Out of India’s Trash Heaps, More Than a Shred of Dignity

Source: The New York Times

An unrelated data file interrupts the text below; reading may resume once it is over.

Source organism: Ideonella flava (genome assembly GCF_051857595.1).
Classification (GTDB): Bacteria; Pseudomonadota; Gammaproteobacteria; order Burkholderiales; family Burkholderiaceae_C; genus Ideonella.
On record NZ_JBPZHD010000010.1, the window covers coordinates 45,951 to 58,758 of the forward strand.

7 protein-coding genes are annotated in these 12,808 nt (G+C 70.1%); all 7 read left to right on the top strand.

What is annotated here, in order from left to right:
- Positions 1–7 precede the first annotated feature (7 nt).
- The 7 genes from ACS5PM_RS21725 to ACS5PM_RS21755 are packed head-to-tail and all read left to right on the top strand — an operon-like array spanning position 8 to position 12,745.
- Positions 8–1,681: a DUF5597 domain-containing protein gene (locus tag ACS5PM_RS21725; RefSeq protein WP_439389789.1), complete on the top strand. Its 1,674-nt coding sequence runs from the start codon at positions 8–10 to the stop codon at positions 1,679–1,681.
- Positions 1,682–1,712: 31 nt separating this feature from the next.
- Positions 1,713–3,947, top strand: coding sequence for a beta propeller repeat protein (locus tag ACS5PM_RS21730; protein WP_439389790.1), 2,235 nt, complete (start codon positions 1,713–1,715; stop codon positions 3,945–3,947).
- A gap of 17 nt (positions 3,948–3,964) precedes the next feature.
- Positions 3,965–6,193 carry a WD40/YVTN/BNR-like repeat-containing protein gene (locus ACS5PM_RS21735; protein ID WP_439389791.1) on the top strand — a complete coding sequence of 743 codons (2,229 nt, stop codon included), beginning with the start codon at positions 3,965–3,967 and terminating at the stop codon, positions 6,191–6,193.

As with so many social changes, it began with organizing. In 1993, a collective called Kagad Kach Patra Kashtakari Panchayat(K.K.P.K.P.) was established in Pune, with an ambitious goal: to organize waste-pickers, one of the poorest and more marginalized segments of urban Indian society.  Waste-pickers are often uneducated, rural migrants who sift through trash heaps or landfills, looking for plastics and glass that they sell to middlemen by weight, who send them to be recycled.  This informal system results in recycling rates of almost 50 percent for plastics (as compared with 8.2 percent in the United States) — which is why activists call waste-pickers “invisible environmentalists.”

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